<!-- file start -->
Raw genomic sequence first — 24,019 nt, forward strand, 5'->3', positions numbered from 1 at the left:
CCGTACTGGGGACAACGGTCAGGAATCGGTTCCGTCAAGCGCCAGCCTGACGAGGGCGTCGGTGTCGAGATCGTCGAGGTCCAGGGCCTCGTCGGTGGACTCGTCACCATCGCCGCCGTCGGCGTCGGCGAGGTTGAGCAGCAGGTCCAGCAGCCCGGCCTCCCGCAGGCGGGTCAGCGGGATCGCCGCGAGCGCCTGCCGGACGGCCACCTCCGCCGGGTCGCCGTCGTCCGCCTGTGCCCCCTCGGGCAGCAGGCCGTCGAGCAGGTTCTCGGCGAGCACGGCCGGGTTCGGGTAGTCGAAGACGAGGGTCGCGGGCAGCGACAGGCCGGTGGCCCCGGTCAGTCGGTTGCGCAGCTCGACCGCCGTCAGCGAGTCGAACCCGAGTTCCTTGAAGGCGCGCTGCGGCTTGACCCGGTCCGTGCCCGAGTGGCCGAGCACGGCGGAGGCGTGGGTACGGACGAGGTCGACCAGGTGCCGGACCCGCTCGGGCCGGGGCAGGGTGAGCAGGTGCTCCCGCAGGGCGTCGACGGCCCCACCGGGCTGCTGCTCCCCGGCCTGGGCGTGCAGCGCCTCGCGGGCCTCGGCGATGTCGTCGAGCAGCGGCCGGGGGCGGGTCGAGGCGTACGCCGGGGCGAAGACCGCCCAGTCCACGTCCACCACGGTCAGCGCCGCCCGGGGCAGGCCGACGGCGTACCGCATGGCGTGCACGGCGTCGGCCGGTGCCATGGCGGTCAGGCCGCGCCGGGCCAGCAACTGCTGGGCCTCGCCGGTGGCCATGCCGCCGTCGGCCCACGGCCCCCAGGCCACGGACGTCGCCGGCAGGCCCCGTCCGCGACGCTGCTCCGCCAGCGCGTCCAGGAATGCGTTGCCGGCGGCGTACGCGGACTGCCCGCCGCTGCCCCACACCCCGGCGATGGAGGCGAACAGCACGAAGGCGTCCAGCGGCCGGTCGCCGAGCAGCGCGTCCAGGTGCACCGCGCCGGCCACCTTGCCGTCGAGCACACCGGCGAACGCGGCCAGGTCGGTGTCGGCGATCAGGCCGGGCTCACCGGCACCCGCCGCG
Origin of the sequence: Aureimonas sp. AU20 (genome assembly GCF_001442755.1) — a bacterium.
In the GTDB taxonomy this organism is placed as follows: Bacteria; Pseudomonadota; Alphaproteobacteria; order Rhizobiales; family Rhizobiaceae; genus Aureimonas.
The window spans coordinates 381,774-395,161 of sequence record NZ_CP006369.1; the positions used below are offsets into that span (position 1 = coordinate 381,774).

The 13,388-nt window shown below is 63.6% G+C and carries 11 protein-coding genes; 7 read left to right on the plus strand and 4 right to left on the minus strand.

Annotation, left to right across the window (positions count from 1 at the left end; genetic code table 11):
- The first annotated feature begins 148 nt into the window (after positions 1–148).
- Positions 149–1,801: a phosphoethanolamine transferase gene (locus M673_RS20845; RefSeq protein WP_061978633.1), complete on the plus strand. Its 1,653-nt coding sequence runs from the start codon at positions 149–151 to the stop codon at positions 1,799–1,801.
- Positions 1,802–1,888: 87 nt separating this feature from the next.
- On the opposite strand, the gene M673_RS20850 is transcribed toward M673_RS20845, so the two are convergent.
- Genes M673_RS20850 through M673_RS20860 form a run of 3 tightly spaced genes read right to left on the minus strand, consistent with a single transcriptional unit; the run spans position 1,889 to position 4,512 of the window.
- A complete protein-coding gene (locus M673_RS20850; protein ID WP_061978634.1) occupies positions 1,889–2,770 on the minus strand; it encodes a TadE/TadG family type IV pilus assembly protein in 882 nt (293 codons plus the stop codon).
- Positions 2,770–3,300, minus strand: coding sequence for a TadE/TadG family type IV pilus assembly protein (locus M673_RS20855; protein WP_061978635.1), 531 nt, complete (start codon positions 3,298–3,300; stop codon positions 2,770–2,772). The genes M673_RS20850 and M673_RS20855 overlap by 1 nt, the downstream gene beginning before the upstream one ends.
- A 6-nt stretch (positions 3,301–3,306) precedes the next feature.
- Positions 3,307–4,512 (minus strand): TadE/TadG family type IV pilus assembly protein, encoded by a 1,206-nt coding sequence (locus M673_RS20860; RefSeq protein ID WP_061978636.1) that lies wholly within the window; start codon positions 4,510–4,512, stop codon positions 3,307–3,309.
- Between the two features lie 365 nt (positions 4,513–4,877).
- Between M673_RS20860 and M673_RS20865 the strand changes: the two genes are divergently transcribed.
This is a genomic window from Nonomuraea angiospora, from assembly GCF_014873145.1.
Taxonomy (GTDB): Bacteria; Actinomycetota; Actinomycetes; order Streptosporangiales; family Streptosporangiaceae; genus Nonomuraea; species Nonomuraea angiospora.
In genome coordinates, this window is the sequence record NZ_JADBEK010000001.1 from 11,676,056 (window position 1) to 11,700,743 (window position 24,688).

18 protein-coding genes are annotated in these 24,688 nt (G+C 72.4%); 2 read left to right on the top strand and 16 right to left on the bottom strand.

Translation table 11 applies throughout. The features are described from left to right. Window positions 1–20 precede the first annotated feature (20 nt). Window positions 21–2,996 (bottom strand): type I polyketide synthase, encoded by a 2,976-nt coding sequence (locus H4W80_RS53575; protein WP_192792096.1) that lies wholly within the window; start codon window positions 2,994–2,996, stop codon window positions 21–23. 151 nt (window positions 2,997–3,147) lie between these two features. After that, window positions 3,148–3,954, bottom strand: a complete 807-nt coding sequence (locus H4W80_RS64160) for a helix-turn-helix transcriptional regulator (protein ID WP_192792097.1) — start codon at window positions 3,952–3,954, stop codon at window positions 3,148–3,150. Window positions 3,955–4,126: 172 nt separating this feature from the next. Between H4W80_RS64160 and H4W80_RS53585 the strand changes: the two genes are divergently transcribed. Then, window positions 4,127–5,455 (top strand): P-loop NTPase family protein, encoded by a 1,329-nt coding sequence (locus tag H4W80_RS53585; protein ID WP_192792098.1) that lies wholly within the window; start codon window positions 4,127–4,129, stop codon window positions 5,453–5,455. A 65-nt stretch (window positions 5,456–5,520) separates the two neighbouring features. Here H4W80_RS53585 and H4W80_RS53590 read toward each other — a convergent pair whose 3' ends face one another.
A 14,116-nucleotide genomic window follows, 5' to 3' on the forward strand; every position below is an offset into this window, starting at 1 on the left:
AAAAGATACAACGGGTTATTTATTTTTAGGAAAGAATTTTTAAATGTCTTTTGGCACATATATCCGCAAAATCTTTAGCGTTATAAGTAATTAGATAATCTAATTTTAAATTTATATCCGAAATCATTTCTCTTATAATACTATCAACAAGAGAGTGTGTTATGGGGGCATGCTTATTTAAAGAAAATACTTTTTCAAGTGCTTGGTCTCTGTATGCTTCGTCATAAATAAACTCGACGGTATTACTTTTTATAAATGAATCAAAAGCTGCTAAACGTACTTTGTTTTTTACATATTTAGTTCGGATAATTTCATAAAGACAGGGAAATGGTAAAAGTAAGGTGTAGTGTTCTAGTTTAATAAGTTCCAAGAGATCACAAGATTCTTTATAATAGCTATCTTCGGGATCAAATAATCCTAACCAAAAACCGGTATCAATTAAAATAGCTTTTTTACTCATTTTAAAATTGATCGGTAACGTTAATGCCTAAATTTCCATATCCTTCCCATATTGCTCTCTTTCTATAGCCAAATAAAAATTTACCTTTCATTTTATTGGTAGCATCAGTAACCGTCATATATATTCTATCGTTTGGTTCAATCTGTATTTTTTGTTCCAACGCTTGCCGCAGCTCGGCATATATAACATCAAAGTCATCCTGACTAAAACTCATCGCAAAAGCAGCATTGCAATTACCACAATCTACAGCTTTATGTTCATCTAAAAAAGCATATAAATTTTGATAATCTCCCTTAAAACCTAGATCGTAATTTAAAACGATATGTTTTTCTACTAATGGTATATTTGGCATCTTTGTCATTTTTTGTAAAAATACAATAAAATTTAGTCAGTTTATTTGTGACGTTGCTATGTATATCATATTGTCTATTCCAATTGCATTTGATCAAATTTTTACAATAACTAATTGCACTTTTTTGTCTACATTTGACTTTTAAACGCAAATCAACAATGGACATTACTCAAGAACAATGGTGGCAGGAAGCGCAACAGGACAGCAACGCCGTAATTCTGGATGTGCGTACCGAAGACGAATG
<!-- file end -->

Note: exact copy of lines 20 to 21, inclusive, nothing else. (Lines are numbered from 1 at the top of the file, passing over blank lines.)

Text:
Taxonomy (GTDB): Bacteria; Actinomycetota; Actinomycetes; order Streptosporangiales; family Streptosporangiaceae; genus Nonomuraea; species Nonomuraea angiospora.
In genome coordinates, this window is the sequence record NZ_JADBEK010000001.1 from 11,676,056 (window position 1) to 11,700,743 (window position 24,688).